In an era dominated by oversharing on social media, the allure of keeping secrets has become a luxury. This concept underpins one of the most popular jewellery trends, where hidden messages of love, empowerment, or whimsy are discreetly conveyed through diamond codes. This clandestine communication is brought to life through sparkling diamond braille and Morse code adorning gold pendants, rings, and other pieces.
While the use of these codes may not align with Louis Braille's original 1821 invention aimed at facilitating touch reading and writing for the visually impaired, designer Jessie Evans of the Jessie V E collection sees a deeper significance in incorporating braille into jewellery. According to Evans, "Diamond braille gives jewellery an element of touch, something intimate, and sentimental." She exemplifies this sentiment with a recent creation—a custom gold ring engraved with the words "FEEL THE LOVE" in braille—for a discerning client.
"I think in diamonds," expressed Evans. Inspired by Morse code, developed by Samuel Morse in the 1830s, she envisioned translating the dots and dashes into diamonds, incorporating it into her inaugural jewellery collection in 2015.
The demand for expressions like "MARRY ME" in diamond braille or Morse code as an unconventional choice for engagement rings is growing, according to Evans. However, the appeal extends beyond romantic messages. Evans notes, "You can hide something funny or rude, but no judgments from us, I promise." The pricing for these unique pieces starts at $900, with a production timeline of four to six weeks.
Emphasizing the universality of braille, George Inaki Root, CEO, and creator of the Milamore brand in New York, highlights its visual beauty in design and the readability for blind individuals. Root's inaugural jewellery collection in 2019 featured a gold puzzle charm with braille initials, which remains a bestseller. Crafted in Japan using recycled 18-karat gold (with prices starting around $900), Root offers both custom braille pieces and inspirational words like "SELF LOVE" and "TRUST" on pendants, bracelets, rings, and hoop earrings.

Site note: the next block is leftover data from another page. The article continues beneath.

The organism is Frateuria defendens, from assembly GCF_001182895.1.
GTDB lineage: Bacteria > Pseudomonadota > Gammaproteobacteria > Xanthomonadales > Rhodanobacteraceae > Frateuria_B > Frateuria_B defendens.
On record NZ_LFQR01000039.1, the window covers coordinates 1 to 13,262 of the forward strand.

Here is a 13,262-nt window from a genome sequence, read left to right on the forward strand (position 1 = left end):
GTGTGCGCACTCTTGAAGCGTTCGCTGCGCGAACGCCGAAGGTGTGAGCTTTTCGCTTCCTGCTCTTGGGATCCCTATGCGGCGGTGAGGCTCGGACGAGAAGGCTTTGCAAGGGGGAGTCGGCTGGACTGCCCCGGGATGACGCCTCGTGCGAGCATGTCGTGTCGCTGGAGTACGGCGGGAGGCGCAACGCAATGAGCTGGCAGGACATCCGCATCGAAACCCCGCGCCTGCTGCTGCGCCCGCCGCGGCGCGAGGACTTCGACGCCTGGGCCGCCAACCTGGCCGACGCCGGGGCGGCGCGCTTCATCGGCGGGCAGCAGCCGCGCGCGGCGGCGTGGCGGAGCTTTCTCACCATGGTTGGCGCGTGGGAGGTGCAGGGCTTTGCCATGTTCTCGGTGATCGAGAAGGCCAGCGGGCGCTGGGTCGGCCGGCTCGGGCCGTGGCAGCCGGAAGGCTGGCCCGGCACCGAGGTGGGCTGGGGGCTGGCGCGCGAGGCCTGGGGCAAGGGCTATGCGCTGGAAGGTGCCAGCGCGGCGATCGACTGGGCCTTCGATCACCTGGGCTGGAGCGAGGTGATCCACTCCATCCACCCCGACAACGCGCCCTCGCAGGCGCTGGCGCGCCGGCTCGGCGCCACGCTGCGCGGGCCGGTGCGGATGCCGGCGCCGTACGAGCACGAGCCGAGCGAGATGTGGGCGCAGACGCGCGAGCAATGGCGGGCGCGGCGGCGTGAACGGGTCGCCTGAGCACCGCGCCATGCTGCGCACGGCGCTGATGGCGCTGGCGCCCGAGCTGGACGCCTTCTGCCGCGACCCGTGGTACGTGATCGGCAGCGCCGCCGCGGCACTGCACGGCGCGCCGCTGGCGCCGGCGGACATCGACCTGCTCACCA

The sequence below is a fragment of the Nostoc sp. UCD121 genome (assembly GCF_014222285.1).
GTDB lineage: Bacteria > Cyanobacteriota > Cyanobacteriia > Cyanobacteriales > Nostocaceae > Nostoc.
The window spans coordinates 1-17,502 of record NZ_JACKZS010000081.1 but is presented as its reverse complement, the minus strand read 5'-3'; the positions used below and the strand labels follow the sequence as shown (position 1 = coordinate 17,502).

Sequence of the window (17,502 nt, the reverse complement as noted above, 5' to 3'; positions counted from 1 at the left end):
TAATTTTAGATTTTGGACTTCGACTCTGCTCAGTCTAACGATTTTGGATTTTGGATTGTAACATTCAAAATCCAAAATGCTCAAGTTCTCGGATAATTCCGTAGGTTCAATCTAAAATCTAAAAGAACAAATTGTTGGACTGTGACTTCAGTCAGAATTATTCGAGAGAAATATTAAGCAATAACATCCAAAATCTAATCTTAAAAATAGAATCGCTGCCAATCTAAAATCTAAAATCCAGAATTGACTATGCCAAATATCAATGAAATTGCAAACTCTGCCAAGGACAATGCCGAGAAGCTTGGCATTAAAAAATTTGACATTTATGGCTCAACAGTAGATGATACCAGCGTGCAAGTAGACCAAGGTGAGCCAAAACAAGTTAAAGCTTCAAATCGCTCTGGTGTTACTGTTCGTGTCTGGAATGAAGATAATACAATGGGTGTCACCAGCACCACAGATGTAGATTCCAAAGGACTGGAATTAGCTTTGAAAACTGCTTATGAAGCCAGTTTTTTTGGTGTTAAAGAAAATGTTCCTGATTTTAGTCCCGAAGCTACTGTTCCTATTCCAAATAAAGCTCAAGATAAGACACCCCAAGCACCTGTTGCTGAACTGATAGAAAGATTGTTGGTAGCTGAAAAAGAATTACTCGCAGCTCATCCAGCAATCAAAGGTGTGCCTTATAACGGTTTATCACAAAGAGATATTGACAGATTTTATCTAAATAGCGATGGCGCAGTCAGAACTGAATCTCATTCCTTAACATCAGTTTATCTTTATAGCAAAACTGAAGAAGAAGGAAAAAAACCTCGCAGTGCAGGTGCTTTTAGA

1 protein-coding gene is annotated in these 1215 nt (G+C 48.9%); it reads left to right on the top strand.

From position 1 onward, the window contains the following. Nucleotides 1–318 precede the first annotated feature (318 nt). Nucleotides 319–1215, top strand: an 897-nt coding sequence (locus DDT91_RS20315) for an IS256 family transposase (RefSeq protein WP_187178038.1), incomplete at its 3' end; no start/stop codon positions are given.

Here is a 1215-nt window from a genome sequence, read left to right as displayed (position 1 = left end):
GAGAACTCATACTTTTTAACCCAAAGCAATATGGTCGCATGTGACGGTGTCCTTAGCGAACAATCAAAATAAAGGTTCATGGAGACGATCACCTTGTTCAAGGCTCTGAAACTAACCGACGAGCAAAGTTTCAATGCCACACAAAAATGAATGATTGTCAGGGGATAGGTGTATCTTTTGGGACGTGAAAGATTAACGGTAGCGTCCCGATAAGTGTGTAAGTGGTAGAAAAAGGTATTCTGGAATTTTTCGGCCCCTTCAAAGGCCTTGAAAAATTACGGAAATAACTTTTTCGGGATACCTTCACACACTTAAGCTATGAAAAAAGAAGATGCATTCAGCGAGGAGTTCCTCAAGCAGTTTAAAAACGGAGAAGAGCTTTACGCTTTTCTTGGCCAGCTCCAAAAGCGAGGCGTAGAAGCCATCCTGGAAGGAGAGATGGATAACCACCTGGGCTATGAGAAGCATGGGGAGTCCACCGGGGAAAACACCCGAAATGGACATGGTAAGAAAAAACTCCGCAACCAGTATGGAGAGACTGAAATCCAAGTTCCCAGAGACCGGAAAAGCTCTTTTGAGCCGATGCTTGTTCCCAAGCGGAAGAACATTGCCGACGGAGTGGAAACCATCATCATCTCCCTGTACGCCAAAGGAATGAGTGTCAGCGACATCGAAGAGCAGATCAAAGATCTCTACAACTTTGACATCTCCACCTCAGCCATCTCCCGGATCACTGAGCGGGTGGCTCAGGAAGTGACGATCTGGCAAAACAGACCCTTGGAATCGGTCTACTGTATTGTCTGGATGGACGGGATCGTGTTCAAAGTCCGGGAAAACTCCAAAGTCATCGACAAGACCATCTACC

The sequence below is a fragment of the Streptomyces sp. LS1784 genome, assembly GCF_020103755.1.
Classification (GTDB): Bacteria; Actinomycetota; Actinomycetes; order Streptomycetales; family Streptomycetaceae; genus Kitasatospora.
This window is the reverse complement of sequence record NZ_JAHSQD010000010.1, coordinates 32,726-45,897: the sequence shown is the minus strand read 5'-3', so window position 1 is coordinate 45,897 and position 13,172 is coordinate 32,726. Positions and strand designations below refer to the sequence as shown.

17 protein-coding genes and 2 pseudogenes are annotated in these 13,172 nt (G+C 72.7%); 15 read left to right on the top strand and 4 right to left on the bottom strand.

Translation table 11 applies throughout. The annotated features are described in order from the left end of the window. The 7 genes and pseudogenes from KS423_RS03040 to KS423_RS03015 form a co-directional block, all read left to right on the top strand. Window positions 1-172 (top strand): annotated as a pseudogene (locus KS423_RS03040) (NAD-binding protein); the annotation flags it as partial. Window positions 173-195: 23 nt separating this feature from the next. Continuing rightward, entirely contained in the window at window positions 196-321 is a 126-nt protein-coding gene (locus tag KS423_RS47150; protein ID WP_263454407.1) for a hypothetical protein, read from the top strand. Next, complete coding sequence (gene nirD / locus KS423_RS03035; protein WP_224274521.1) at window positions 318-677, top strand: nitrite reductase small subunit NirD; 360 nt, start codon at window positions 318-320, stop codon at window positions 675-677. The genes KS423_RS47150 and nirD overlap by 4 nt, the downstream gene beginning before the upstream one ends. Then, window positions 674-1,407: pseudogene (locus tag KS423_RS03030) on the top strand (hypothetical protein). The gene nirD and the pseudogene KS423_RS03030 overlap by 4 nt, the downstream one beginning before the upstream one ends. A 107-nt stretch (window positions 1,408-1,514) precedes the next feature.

"As a kid, I was captivated by 'The Secret Garden' and the idea of having your own private world," shared New York designer Amina Sorel. Drawing inspiration from that sentiment, she crafted jewellery featuring diamond messages in Morse code and rings that can be flipped to reveal personal words.
Sorel finds the combination of lines and dots in Morse code particularly well-suited for diamond baguettes and round stones. This style holds special appeal for men who value the simplicity, sleek patterns, and discreet messaging, according to Sorel. She recently designed wedding bands for a same-sex couple, with one band reading "MARRY ME" for a partner who is a pilot and well-versed in Morse code.
Among Sorel's latest creations are hoop earrings bearing the message "SOULMATE" and a bangle engraved with "I LOVE YOU." All of her pieces are meticulously crafted by skilled jewellers in New York's renowned diamond district.
While not everyone seeks jewellery adorned with personal names and dates, there is a growing desire for pieces imbued with meaning and sentimentality. A client, exemplifying this trend, approached New York designer Brent Neale with diamonds sourced from her engagement ring and family heirlooms. These diamonds were artfully arranged to depict her and her husband's initials using Morse code's dots and dashes, resulting in a unique and personalized ring.